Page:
A week-long spill is now under control, says SANParks, but the long-term effect on the environment is yet to be seen.
A toxic mine spillage flowed into a river in the Kruger National Park for a week, according to SANParks, which runs South Africa's biggest game reserve.
The polluting discharge began on December 30 and wasn't fully stopped until a week later, Stefanie Freitag-Ronaldson, general manager for SANParks' Savanna Research Unit, said on Tuesday.
The spill came from a mine operation called Bosveld Phosphate, state-run SANParks said in a statement on Monday. "This major spillage is now under control and we are investigating the environmental impact, which will become clearer over time," she said.
The incident was uncovered by staff at Kruger National Park, in the eastern provinces of Mpumalanga and Limpopo, after they were tipped off on December 30 by a local fisherman. Highly acidic water with a pH of 1.5 was detected at the discharge site, Freitag-Ronaldson said. Fish were killed as far as 12km away, she said. Pure water measures a neutral seven on the pH scale, which ranges from zero to 14.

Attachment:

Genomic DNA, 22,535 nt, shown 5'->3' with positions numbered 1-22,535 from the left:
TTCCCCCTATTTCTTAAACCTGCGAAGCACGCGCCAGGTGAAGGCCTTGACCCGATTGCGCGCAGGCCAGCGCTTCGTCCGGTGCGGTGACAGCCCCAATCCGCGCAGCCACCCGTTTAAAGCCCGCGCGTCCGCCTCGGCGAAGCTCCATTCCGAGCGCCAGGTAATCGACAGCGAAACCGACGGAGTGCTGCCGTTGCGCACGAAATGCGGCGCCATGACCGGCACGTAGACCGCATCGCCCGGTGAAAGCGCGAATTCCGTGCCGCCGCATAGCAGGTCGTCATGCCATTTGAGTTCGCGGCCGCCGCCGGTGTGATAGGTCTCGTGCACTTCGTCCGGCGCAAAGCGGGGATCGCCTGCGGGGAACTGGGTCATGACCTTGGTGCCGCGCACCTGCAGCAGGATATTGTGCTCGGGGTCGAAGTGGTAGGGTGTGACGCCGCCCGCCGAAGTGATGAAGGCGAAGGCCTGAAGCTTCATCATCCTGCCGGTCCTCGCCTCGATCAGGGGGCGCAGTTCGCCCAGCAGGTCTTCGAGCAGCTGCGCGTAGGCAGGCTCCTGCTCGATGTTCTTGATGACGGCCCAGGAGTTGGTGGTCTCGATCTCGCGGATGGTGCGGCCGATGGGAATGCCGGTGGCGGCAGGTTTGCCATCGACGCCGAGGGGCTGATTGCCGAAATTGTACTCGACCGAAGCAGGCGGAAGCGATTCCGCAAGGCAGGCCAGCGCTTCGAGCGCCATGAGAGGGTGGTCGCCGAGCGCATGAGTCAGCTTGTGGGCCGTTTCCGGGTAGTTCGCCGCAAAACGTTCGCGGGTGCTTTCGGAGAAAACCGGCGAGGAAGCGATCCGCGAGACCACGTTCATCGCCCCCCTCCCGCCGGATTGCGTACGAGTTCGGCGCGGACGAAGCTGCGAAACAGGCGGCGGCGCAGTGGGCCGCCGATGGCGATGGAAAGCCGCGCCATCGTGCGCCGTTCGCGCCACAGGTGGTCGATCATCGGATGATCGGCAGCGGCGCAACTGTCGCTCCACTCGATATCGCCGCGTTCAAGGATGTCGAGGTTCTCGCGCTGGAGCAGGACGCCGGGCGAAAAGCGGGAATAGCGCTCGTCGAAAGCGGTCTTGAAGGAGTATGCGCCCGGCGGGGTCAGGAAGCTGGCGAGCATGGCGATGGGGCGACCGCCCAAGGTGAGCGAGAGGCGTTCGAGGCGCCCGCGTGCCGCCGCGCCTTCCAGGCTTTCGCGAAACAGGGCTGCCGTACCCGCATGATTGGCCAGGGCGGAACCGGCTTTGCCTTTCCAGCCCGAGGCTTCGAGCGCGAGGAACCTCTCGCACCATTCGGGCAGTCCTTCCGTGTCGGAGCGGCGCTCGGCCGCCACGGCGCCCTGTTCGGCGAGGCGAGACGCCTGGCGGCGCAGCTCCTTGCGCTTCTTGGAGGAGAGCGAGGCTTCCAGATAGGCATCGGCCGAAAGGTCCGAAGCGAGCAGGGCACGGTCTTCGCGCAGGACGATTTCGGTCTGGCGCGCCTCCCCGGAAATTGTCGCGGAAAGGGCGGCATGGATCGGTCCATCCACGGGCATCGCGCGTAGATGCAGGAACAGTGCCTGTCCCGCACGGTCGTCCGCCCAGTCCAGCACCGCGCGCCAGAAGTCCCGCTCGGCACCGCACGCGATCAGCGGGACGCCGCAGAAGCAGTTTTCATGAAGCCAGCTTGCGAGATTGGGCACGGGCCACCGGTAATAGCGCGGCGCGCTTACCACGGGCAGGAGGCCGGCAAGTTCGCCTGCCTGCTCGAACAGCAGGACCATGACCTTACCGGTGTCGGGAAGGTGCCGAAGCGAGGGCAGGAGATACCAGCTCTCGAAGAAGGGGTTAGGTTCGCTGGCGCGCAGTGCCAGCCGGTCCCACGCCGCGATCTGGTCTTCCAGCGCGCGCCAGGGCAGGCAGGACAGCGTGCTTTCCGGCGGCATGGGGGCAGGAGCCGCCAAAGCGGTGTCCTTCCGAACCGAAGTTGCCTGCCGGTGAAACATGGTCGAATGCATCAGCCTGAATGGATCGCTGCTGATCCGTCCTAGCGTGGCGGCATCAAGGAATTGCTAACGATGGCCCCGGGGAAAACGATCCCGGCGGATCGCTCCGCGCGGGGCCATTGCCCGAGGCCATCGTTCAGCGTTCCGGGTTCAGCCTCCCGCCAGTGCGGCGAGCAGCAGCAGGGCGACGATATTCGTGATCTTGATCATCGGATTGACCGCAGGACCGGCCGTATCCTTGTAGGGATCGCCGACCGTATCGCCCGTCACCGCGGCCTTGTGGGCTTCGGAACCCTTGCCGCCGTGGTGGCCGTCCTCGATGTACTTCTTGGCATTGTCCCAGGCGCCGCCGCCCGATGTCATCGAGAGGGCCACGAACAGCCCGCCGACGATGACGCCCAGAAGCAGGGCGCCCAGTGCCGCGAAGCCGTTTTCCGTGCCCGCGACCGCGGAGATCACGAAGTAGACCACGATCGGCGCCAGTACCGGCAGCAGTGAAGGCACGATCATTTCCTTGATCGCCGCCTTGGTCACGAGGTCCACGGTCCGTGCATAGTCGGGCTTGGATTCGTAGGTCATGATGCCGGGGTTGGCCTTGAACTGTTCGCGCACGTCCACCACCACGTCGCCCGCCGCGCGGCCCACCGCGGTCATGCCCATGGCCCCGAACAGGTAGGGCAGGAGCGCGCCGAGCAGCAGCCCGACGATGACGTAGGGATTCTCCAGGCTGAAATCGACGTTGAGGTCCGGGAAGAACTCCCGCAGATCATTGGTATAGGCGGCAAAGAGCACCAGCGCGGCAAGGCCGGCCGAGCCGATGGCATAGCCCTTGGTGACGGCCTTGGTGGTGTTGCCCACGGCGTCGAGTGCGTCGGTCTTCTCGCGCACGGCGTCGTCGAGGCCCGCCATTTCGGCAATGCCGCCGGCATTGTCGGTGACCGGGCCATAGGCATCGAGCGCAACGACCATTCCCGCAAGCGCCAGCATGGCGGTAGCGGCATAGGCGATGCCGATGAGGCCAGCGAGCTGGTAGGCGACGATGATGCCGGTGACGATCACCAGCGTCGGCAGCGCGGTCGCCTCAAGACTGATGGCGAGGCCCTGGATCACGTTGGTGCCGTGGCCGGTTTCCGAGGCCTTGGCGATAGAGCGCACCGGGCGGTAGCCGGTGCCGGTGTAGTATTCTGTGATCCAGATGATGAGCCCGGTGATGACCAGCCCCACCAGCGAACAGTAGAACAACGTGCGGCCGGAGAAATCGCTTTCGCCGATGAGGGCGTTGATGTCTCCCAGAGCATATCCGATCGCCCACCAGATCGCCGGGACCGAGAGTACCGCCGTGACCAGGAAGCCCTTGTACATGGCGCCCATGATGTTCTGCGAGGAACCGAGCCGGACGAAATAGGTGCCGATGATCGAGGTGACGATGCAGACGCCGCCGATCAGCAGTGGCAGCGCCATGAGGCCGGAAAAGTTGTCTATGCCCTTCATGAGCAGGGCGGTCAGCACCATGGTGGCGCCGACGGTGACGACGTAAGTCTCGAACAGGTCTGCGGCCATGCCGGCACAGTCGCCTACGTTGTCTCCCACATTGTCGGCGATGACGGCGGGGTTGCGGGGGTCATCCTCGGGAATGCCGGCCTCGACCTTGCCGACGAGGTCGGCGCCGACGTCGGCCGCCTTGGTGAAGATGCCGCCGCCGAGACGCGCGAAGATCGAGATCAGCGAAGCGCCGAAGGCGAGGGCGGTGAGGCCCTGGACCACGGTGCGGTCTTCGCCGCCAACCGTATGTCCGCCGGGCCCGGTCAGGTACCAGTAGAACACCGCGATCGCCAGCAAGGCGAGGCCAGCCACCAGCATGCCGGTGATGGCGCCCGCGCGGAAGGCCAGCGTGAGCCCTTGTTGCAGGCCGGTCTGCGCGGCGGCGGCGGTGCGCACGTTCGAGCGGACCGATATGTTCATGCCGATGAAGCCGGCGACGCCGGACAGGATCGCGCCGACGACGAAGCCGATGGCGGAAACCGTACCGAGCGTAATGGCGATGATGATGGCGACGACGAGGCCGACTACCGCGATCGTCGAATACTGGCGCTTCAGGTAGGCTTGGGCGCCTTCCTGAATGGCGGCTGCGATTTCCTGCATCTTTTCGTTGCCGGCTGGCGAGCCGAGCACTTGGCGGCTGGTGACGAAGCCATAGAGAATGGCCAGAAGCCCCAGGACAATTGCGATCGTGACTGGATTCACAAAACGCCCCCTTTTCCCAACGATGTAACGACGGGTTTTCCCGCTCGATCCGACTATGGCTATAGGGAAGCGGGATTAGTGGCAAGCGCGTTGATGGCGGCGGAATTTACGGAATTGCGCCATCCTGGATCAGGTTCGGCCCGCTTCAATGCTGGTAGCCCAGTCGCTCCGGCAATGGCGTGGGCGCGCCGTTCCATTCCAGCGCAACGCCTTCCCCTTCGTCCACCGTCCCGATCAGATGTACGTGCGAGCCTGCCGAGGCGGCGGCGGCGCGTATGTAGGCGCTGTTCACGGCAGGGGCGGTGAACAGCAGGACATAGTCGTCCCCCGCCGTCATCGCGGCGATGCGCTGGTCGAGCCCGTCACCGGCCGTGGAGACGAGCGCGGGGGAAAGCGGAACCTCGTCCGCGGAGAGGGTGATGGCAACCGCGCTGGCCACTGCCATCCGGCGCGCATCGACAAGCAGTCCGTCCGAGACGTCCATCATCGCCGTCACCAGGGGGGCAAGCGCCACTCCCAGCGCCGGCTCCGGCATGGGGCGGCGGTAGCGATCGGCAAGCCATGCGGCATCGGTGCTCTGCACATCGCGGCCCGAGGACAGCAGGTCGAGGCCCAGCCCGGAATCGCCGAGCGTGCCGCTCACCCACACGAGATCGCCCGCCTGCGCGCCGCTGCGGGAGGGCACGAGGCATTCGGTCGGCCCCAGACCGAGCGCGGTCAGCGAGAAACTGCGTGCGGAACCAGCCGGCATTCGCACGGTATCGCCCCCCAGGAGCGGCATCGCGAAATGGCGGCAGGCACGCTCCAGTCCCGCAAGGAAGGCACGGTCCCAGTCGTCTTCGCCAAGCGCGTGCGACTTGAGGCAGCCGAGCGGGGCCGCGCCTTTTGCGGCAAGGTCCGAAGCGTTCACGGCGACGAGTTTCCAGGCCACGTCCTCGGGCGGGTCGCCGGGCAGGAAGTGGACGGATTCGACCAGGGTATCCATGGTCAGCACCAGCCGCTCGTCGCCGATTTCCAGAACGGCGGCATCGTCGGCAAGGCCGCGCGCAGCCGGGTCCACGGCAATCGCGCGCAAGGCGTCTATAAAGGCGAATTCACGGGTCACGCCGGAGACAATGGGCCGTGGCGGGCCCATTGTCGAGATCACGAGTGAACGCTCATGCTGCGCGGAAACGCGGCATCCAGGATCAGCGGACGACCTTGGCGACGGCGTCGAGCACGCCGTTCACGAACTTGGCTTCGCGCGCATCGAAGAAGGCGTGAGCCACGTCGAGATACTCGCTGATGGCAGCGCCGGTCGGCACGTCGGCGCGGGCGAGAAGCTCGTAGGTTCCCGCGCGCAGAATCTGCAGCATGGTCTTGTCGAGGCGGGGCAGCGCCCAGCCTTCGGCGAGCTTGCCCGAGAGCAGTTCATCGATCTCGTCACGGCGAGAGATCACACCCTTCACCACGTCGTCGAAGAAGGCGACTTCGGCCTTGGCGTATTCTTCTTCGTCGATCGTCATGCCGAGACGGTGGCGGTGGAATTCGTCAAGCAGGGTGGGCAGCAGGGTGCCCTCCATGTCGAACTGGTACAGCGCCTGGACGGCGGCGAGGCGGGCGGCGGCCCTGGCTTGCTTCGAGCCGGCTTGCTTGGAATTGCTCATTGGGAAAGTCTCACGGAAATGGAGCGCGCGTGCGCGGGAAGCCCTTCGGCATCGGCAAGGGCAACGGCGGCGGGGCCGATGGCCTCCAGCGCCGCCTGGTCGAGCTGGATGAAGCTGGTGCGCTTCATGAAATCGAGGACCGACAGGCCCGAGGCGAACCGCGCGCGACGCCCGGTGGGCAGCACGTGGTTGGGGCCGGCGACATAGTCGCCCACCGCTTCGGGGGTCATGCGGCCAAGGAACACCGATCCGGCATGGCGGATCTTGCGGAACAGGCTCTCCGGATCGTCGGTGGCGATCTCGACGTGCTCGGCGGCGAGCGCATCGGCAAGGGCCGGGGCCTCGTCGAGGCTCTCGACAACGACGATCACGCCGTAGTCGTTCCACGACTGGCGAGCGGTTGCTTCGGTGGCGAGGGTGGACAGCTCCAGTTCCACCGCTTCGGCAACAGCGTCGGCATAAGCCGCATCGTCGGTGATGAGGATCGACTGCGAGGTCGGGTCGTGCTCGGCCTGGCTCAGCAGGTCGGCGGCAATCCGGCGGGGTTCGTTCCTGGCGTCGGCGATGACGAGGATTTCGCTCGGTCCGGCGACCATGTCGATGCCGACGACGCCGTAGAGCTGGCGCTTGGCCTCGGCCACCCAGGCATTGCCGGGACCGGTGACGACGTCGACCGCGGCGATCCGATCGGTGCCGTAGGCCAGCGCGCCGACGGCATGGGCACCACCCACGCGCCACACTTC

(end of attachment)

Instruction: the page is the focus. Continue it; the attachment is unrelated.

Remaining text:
Bosveld Phosphate didn't immediately respond to a request for comment.
The department of water affairs met with the company on Tuesday and is working with it to deal with the pollution, Nigel Adams, a department compliance director, said. The department has opened the Blyde River Dam to increase waterflow and dilute the spillage, he said. "The damage has now been done," said Adams. "We are making sure that it does not happen again."
Visitor camps inside Kruger Park that use water from the Olifants River switched supplies to back-up borehole water, SANParks said on Tuesday. – Bloomberg